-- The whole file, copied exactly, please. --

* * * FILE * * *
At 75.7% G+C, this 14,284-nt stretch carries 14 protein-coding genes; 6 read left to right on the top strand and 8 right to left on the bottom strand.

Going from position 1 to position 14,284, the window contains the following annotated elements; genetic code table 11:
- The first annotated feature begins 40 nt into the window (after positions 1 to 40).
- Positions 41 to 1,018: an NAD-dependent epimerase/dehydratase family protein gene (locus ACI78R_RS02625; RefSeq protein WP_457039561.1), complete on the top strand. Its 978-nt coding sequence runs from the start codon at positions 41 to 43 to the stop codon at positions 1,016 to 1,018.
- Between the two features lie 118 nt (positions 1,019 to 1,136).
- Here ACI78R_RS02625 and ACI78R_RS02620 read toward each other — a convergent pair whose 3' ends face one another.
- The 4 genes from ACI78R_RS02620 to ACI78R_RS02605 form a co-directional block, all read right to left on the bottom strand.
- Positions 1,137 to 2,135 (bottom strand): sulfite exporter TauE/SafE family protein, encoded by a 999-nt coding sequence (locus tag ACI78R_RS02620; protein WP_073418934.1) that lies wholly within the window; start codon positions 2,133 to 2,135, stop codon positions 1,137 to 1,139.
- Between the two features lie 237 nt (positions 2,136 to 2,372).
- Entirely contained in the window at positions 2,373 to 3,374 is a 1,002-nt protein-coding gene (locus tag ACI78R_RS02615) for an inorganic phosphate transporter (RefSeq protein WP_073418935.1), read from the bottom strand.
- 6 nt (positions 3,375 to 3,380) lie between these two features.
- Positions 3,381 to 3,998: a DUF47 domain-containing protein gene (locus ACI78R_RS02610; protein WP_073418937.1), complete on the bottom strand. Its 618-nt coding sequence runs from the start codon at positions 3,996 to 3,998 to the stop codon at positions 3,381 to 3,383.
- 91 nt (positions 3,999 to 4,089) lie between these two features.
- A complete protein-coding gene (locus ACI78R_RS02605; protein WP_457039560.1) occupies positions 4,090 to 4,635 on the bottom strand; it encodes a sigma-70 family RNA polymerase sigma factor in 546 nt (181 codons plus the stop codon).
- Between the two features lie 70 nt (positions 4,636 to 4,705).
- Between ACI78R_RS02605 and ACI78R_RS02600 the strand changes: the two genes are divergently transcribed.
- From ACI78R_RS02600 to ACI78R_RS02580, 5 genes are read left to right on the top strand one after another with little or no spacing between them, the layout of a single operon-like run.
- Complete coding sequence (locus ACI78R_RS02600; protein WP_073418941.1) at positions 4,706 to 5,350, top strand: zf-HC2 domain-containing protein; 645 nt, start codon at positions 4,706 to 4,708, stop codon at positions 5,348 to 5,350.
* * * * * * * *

At 75.7% G+C, this 14,284-nt stretch carries 14 protein-coding genes; 6 read left to right on the top strand and 8 right to left on the bottom strand.

Going from position 1 to position 14,284, the window contains the following annotated elements; genetic code table 11:
- The first annotated feature begins 40 nt into the window (after positions 1 to 40).
- Positions 41 to 1,018: an NAD-dependent epimerase/dehydratase family protein gene (locus ACI78R_RS02625; RefSeq protein WP_457039561.1), complete on the top strand. Its 978-nt coding sequence runs from the start codon at positions 41 to 43 to the stop codon at positions 1,016 to 1,018.
- Between the two features lie 118 nt (positions 1,019 to 1,136).
- Here ACI78R_RS02625 and ACI78R_RS02620 read toward each other — a convergent pair whose 3' ends face one another.
- The 4 genes from ACI78R_RS02620 to ACI78R_RS02605 form a co-directional block, all read right to left on the bottom strand.
- Positions 1,137 to 2,135 (bottom strand): sulfite exporter TauE/SafE family protein, encoded by a 999-nt coding sequence (locus tag ACI78R_RS02620; protein WP_073418934.1) that lies wholly within the window; start codon positions 2,133 to 2,135, stop codon positions 1,137 to 1,139.
- Between the two features lie 237 nt (positions 2,136 to 2,372).
- Entirely contained in the window at positions 2,373 to 3,374 is a 1,002-nt protein-coding gene (locus tag ACI78R_RS02615) for an inorganic phosphate transporter (RefSeq protein WP_073418935.1), read from the bottom strand.
- 6 nt (positions 3,375 to 3,380) lie between these two features.
- Positions 3,381 to 3,998: a DUF47 domain-containing protein gene (locus ACI78R_RS02610; protein WP_073418937.1), complete on the bottom strand. Its 618-nt coding sequence runs from the start codon at positions 3,996 to 3,998 to the stop codon at positions 3,381 to 3,383.
- 91 nt (positions 3,999 to 4,089) lie between these two features.
- A complete protein-coding gene (locus ACI78R_RS02605; protein WP_457039560.1) occupies positions 4,090 to 4,635 on the bottom strand; it encodes a sigma-70 family RNA polymerase sigma factor in 546 nt (181 codons plus the stop codon).
- Between the two features lie 70 nt (positions 4,636 to 4,705).
- Between ACI78R_RS02605 and ACI78R_RS02600 the strand changes: the two genes are divergently transcribed.
- From ACI78R_RS02600 to ACI78R_RS02580, 5 genes are read left to right on the top strand one after another with little or no spacing between them, the layout of a single operon-like run.
- Complete coding sequence (locus ACI78R_RS02600; protein WP_073418941.1) at positions 4,706 to 5,350, top strand: zf-HC2 domain-containing protein; 645 nt, start codon at positions 4,706 to 4,708, stop codon at positions 5,348 to 5,350.